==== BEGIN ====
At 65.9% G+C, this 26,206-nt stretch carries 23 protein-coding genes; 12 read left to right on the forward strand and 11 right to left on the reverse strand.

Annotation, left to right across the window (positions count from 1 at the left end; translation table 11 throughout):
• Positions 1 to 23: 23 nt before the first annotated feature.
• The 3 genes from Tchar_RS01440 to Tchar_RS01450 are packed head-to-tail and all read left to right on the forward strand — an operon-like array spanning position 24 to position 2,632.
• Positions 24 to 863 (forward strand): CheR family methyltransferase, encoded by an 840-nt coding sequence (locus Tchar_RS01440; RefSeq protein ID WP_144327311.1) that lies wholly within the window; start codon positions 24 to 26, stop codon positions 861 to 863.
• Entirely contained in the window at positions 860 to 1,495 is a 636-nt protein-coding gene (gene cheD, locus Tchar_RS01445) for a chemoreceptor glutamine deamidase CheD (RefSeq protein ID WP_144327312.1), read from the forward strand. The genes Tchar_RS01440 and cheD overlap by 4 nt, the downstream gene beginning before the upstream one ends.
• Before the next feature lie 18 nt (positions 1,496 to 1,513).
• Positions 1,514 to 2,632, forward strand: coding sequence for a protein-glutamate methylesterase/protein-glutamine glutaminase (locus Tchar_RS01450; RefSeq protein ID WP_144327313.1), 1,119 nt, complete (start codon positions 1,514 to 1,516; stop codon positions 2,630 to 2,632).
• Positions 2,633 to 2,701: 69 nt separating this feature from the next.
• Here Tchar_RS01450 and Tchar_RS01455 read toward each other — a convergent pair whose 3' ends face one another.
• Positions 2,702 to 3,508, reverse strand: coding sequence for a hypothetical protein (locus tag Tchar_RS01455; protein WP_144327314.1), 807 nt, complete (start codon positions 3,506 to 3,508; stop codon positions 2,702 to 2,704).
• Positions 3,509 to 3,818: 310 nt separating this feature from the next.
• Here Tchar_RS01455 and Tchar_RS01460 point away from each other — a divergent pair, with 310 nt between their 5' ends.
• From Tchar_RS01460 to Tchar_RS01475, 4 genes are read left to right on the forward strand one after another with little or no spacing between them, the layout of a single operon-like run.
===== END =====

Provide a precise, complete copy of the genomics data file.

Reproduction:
At 65.9% G+C, this 26,206-nt stretch carries 23 protein-coding genes; 12 read left to right on the forward strand and 11 right to left on the reverse strand.

Annotation, left to right across the window (positions count from 1 at the left end; translation table 11 throughout):
• Positions 1 to 23: 23 nt before the first annotated feature.
• The 3 genes from Tchar_RS01440 to Tchar_RS01450 are packed head-to-tail and all read left to right on the forward strand — an operon-like array spanning position 24 to position 2,632.
• Positions 24 to 863 (forward strand): CheR family methyltransferase, encoded by an 840-nt coding sequence (locus Tchar_RS01440; RefSeq protein ID WP_144327311.1) that lies wholly within the window; start codon positions 24 to 26, stop codon positions 861 to 863.
• Entirely contained in the window at positions 860 to 1,495 is a 636-nt protein-coding gene (gene cheD, locus Tchar_RS01445) for a chemoreceptor glutamine deamidase CheD (RefSeq protein ID WP_144327312.1), read from the forward strand. The genes Tchar_RS01440 and cheD overlap by 4 nt, the downstream gene beginning before the upstream one ends.
• Before the next feature lie 18 nt (positions 1,496 to 1,513).
• Positions 1,514 to 2,632, forward strand: coding sequence for a protein-glutamate methylesterase/protein-glutamine glutaminase (locus Tchar_RS01450; RefSeq protein ID WP_144327313.1), 1,119 nt, complete (start codon positions 1,514 to 1,516; stop codon positions 2,630 to 2,632).
• Positions 2,633 to 2,701: 69 nt separating this feature from the next.
• Here Tchar_RS01450 and Tchar_RS01455 read toward each other — a convergent pair whose 3' ends face one another.
• Positions 2,702 to 3,508, reverse strand: coding sequence for a hypothetical protein (locus tag Tchar_RS01455; protein WP_144327314.1), 807 nt, complete (start codon positions 3,506 to 3,508; stop codon positions 2,702 to 2,704).
• Positions 3,509 to 3,818: 310 nt separating this feature from the next.
• Here Tchar_RS01455 and Tchar_RS01460 point away from each other — a divergent pair, with 310 nt between their 5' ends.
• From Tchar_RS01460 to Tchar_RS01475, 4 genes are read left to right on the forward strand one after another with little or no spacing between them, the layout of a single operon-like run.